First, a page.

Rolling Stones’ money man Prince Rupert Loewenstein dies at age 80

PUBLISHED : Friday, 23 May, 2014, 9:15pm
UPDATED : Friday, 23 May, 2014, 9:15pm


He was the prince who helped make the Rolling Stones as rich as kings.

Prince Rupert Loewenstein, the band's former business manager, helped the Stones churn their musical talent into mountains of gold. He died on Tuesday at age 80 after suffering from Parkinson's disease.

The Oxford-educated German aristocrat advised the Stones for almost four decades beginning in 1968.

He was introduced to Mick Jagger by a mutual friend at a time when the Stones were eager to extricate themselves from American manager Allen Klein.

"Rupert was a merchant banker, very pukka, trustworthy," Keith Richards said in his autobiography Life - and he proved invaluable to the band.

Loewenstein saw the Stones through their labyrinthine legal dispute with Klein, masterminded their year of tax exile in the south of France in the 1970s and oversaw their transformation from a rackety rock group to a formidable money-making machine that pioneered the lucrative mega-tour with the Steel Wheels extravaganza in 1989.

Born in Majorca in 1933, Loewenstein was a member of the Bavarian royal house of Wittelsbach. He studied medieval history at Oxford University before becoming a stockbroker and banker. Friend Hugo Vickers said that despite their different backgrounds, Loewenstein and Jagger "absolutely clicked," and the prince became closely involved in the band members' lives.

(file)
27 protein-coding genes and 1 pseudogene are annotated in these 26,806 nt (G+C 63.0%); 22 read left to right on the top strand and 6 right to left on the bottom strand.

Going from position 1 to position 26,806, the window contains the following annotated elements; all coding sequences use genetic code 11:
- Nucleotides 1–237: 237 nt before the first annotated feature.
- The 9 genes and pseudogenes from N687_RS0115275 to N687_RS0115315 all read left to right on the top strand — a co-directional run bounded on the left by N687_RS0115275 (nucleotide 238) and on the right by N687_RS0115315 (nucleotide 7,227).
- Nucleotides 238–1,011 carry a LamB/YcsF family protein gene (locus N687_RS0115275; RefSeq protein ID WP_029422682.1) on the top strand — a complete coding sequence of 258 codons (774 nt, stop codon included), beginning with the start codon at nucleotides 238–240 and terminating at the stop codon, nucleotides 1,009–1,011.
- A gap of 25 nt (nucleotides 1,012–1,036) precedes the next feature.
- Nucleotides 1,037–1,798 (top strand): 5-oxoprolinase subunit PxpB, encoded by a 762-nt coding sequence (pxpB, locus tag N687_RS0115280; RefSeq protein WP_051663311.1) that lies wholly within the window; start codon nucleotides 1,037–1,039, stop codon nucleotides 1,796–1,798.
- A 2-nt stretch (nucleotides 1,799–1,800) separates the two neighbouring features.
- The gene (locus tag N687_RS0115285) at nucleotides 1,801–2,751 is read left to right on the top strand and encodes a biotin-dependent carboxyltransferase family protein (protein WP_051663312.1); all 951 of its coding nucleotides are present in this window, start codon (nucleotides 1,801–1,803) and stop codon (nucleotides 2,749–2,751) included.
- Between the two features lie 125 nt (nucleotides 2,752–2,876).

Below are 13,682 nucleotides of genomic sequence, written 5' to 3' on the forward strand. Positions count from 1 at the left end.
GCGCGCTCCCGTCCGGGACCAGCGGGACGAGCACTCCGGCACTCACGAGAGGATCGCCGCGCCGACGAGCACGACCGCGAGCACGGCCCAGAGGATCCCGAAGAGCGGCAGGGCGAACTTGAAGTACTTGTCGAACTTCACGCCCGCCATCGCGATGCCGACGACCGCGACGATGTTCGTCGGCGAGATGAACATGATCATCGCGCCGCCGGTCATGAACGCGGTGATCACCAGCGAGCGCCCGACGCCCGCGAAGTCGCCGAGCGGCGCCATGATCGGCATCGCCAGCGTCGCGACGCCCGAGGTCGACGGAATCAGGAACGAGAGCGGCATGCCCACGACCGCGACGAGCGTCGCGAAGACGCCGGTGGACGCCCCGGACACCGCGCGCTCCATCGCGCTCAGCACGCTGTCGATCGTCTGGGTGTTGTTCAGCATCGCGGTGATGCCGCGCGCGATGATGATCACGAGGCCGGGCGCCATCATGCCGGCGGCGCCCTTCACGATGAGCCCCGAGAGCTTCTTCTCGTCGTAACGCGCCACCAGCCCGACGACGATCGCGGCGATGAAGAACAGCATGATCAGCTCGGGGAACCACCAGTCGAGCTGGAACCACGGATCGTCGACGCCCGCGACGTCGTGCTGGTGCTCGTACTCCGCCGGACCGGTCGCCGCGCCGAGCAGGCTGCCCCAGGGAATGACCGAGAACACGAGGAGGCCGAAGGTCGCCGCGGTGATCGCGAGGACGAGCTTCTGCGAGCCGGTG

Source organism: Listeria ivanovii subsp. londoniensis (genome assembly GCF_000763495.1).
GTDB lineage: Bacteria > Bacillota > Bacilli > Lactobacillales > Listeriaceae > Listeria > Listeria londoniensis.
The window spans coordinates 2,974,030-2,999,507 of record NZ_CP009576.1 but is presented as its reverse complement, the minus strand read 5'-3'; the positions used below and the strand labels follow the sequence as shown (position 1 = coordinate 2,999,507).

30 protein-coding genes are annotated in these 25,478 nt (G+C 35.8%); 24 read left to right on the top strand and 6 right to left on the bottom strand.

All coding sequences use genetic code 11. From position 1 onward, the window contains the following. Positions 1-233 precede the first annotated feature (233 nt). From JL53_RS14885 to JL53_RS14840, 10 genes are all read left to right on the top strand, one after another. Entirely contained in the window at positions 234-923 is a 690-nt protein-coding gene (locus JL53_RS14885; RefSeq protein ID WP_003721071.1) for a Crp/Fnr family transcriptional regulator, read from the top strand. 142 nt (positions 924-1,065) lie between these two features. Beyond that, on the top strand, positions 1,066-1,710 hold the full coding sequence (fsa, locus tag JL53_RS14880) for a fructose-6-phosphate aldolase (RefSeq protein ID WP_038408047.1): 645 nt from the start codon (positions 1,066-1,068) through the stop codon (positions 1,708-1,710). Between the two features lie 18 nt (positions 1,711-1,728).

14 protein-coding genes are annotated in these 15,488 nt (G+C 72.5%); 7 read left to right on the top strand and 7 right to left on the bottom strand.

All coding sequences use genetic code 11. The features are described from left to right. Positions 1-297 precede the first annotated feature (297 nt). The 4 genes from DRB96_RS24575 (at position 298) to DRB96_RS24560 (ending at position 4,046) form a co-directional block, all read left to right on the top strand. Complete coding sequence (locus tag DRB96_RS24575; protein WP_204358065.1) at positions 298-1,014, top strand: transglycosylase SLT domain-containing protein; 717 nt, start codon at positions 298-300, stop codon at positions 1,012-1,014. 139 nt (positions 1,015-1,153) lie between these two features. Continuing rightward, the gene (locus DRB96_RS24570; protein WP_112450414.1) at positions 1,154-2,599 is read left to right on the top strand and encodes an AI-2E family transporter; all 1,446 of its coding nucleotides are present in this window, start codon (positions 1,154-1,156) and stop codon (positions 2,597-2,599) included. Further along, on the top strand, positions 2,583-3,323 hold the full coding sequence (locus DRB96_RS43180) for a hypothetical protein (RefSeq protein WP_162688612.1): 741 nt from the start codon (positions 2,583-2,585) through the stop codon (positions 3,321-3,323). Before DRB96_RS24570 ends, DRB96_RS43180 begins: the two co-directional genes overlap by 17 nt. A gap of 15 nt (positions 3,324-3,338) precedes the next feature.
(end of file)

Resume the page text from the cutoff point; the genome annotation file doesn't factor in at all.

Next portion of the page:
Loewenstein advised Jagger during his divorce from first wife Bianca and was godfather to the singer's son, James.

But Loewenstein always insisted he did not like rock 'n' roll. He said that distance let him view the band's affairs "calmly, dispassionately - though never without affection".

Loewenstein worked with the band until 2007 and last year published a memoir, A Prince Among Stones. Jagger was not amused, telling a newspaper: "I don't think your ex-bank manager should be discussing your financial dealings and personal information in public."

Vickers remembered Loewenstein as "a tremendous bon viveur" who threw grand balls and parties at his home in the wealthy London suburb of Richmond.

Loewenstein is survived by his wife, Josephine, two sons and a daughter.

Associated Press